Ninety L&D Circle – Defining innovation to drive engagement
Earlier in the year, one of our Training Specialists, Emily Gardner, posted on LinkedIn about bringing a group of innovators together to talk about the importance of innovation training/culture. It received a good number of responses, so we proceeded to make it an L&D Circle discussion in early May. In this conversation, we discussed questions such as…
- Why should we bother defining innovation?
- What matters in a definition?
- What makes up an innovative culture?
- Once you have a vision for innovation, what is the best way to make it tangible to everyone?
In this blog, we wanted to summarise a few key takeaways from our latest session.
Why should we bother defining innovation?
One of the participants likened innovation to the way Elvin Turner describes it in his bestseller ‘Be Less Zombie’. In the book, Turner describes organizations that don’t change as “Zombies” and suggests all organizations that want to grow, should divert their focus to innovation.
Following this, another participant shared their experience of the innovation process in a big organization. They expressed that people often get swept away and picture innovation as “the crazy out-of-the-box stuff”, until they look back at what they came up with and realize that it’s not relevant or realistically applicable going forward. This is why it’s vital to define innovation in the first place so that as a company, you can have a clear vision of what you want to achieve.
From a Ninety perspective, our Innovation Engagement Lead Nick Reed believes that it’s very important on our side too, as our clients need us to have a clear definition of innovation, so that we can give them the best and most relevant information possible and help shape their innovation portfolio and capabilities.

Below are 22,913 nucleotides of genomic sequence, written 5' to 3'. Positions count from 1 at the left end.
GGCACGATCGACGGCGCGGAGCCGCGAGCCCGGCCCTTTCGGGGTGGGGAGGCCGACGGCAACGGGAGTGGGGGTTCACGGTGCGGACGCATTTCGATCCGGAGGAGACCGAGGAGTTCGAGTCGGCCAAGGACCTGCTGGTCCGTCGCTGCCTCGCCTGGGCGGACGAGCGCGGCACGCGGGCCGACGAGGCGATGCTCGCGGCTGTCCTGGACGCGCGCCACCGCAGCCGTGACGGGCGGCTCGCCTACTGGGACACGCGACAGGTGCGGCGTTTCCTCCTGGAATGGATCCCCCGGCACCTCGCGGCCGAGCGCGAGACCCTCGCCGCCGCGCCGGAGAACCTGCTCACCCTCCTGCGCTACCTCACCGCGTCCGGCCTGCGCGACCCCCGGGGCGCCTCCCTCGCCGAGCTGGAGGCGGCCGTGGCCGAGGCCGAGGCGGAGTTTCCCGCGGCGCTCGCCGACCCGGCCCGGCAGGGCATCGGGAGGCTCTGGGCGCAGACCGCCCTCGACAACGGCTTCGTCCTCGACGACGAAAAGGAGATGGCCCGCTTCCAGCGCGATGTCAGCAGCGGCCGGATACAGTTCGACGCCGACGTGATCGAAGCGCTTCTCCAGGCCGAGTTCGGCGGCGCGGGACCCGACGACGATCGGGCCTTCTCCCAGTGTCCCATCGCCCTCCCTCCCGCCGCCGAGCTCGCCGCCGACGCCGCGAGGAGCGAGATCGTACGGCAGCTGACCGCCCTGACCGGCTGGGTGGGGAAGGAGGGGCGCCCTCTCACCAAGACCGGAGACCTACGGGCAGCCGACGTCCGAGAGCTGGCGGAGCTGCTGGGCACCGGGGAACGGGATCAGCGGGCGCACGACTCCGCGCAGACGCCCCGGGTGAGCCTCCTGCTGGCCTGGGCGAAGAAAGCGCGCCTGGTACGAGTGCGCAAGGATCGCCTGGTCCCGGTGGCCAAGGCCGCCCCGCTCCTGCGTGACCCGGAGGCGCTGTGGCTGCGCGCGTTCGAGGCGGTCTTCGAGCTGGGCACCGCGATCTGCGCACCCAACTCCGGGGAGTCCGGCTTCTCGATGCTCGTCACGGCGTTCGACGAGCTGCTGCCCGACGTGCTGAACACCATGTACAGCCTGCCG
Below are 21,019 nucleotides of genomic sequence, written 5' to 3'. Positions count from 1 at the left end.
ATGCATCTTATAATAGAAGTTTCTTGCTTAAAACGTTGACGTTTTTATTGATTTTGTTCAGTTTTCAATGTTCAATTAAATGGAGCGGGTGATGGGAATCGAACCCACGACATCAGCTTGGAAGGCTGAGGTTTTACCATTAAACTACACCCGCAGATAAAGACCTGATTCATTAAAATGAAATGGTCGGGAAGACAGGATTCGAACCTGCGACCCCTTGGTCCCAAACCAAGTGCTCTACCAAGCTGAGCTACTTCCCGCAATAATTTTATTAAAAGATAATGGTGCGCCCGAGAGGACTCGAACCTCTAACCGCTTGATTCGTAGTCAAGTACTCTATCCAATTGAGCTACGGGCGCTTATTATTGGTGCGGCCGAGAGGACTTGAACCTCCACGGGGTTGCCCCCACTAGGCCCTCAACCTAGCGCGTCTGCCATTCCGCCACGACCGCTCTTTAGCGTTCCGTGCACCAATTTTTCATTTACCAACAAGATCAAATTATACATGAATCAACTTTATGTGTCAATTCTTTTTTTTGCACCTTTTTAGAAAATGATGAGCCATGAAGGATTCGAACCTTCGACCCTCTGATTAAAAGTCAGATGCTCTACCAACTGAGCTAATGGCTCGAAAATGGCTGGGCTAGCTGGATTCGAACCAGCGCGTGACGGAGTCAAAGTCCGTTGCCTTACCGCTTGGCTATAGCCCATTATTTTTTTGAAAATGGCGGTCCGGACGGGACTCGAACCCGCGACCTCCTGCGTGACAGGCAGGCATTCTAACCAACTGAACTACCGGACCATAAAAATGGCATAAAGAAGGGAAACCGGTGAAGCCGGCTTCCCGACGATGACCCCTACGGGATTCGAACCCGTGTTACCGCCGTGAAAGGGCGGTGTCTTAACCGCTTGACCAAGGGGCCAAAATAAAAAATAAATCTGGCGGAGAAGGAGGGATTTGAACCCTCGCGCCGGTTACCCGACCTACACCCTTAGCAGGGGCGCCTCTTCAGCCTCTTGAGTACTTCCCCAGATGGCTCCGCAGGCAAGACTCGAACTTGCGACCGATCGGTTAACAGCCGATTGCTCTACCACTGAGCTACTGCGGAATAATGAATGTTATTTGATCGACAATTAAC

What matters in a definition?
The key thing that we landed on as a group was clarity. Often, an organization can be so big that the definition of innovation gets diluted, as it passes through all of the departments and levels of authority. So it’s important to have a clear definition of innovation, otherwise, what one person may be calling innovation, may be completely different from what another department thinks innovation is and in large organizations, this could even lead to miscommunication. At worst, employees might get the impression that innovation is ‘not for them.’
What makes up an innovative culture?
One participant explained an Innovative culture as “a culture where innovation is inevitable and it’s an absolute must”. Another broke it down by its key components:
- Behaviors – When the employees exhibit innovative thinking in whatever they do.
- Leadership – The people with authority must always keep in mind innovation in their decision-making.
- Part of the day job – It has to be a normal way of thinking, almost intertwined into their day-to-day processes.
Once you have a vision for innovation, what is the best way to make it tangible to everyone?
One participant mentioned that they took part in an internal innovation initiative intended to be a different way of internally crowd-sourcing ideas, and it was going well with a stream of ideas flowing, however, the ideas didn’t actually go ahead and there was no action put behind them.
As a company, it has to be made clear that all ideas are listened to and the successful ideas have action behind them. One participant suggested that the way to make it tangible would be promoting stories about where innovation has worked to make it become part of the narrative.
We hope that you have found our key discussion areas helpful. Sign up for our newest webinar here.